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FLORENCE, TEX.—"Look at that—isn't it gorgeous?" Sandy Peck asks as she rinses dirt from a flaked stone about the length and width of a pinky finger. Peck runs a hose over soil on a fine-mesh screen, prodding at stubborn clods of clay with a muddy glove. "Look, there's another one."
Peck, sorting soil that had been disturbed by a recent thunderstorm, is a volunteer looking for artifacts in the Gault Valley in central Texas, some 40 miles (65 kilometers) north of Austin. The valley hasn't changed much over the last several thousand years: A spring-fed creek still runs among live oaks and pecan trees, jackrabbits and deer still live on the nearby uplands, and cobbles of chert, ideal for making stone tools, still bulge from the valley's limestone walls. Today, however, instead of working hides and shaping stones as they did 13,000 years ago, humans painstakingly sift the soil in search of ancient artifacts that will overturn long-held assumptions about the earliest Americans.
Since the 1930s textbooks have taught that the New World's first inhabitants, known for the town in New Mexico where their spear points were discovered, walked from Siberia to Alaska about 13,300 years ago. The Clovis people were believed to be highly mobile nomadic hunters, never settling in one place, instead surviving on massive mammoths, mastodons and ancient bison.
But in excavations starting in 1998 Gault has revealed that Clovis people lived at the site for extended periods over a span of 300 years, says Michael Collins, a research associate with the Texas Archeological Research Laboratory. The evidence? Scientists have found numerous tools manufactured from local stone, used until they were worn, then repaired repeatedly until they finally were discarded. In other words, Paleo-Indians were members of a settled community. "We're redefining Clovis," Collins says.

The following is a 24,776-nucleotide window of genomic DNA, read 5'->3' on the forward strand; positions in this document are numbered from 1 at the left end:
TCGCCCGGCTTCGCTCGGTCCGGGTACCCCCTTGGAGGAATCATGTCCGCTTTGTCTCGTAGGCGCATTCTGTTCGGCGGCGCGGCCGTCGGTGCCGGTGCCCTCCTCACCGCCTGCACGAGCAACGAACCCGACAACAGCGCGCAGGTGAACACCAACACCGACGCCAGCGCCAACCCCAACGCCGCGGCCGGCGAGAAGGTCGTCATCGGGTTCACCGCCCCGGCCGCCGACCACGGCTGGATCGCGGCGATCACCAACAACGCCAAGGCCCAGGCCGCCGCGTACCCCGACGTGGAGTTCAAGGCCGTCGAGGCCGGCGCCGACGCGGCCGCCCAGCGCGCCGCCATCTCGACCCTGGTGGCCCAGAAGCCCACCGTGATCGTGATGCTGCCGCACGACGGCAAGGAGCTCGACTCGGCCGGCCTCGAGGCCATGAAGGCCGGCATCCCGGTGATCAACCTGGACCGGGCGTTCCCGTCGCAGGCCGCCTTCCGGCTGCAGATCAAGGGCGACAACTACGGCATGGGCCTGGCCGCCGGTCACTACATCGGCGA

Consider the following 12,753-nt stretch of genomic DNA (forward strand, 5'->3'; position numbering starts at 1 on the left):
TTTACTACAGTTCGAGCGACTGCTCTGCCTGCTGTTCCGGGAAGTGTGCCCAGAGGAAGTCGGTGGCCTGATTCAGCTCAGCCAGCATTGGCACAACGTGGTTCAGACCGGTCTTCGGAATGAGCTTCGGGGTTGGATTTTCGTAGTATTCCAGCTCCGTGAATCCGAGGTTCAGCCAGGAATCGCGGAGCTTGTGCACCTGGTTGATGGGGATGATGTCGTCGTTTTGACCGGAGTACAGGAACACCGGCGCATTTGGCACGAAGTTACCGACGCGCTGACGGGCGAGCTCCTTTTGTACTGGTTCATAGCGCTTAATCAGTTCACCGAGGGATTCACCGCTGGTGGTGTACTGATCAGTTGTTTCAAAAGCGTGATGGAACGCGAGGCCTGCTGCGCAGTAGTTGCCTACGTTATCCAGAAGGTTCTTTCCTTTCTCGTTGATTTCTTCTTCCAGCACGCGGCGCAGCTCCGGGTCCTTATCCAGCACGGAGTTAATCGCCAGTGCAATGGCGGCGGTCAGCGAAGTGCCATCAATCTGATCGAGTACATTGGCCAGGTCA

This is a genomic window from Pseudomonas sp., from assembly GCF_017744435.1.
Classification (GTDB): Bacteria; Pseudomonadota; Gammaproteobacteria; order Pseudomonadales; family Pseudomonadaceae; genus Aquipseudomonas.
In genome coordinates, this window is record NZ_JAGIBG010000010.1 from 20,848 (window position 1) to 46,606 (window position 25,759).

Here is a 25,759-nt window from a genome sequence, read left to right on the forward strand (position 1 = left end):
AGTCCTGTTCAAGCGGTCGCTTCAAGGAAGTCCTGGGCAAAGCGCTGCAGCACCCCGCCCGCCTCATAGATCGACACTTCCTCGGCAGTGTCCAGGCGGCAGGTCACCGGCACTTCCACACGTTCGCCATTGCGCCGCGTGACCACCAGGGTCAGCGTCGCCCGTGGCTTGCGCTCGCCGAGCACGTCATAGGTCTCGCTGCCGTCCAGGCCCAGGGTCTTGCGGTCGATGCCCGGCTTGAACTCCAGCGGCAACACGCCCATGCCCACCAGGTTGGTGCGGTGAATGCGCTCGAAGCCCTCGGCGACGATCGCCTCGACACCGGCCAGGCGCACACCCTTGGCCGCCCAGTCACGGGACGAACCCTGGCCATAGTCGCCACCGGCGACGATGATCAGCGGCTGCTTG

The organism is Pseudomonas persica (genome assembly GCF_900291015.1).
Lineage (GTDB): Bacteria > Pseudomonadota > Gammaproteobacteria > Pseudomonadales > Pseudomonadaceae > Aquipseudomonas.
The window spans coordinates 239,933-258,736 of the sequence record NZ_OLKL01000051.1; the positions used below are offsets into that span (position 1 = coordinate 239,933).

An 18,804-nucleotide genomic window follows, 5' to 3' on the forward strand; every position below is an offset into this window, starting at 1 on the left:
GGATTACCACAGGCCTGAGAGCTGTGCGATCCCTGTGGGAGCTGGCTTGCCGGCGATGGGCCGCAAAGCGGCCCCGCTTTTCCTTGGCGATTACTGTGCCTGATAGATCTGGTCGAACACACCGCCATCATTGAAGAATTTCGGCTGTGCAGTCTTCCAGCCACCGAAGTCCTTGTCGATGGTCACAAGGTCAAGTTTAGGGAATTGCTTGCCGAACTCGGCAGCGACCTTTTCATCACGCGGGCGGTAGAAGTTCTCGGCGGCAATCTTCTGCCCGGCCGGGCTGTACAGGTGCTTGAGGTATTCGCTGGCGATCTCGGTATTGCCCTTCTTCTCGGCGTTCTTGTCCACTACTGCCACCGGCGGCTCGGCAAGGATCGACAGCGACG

It's unusual to find a site that has both materials for stone tools and "enough resources that people could camp and live right there," says Dennis Stanford, head of theSmithsonian National Museum of Natural History anthropology department who has visited the Gault site several times. "Usually you don't get both, but at Gault you get the whole show. So it looks like people were living there for extended periods of time."
Gault also suggests previous assumptions about Clovis's diet were wrong. Sure, they ate mammoth and bison, but archaeologists are also finding bones from frogs, turtles, snakes and rabbits. "Coming home with three rabbits isn't as dramatic as the museum mural image of Clovis people sneaking up on a mammoth," says Collins's colleague, Andy Hemmings, but probably better reflects day-to-day life.
Not everyone is convinced that Clovis was such a homebody. "Gault is not completely rewriting what we know about Clovis," says Robert L. Kelly, head of the department of anthropology at the University of Wyoming. "[Collins] could be right that this particular population of Clovis was more settled than other peoples. But is Gault the pattern or is Gault an aberration? We don't know."
The Clovis finds would be dramatic enough, but Collins also claims to have found evidence of an earlier culture at Gault. In 2002 the team dug below Clovis layers and promptly found hundreds of stone flakes. The surrounding soil was dated to 350 years before Clovis. When they kept digging, the team dated other materials to even further back, although Collins used a technique that others have questioned, and that even he acknowledges is imprecise.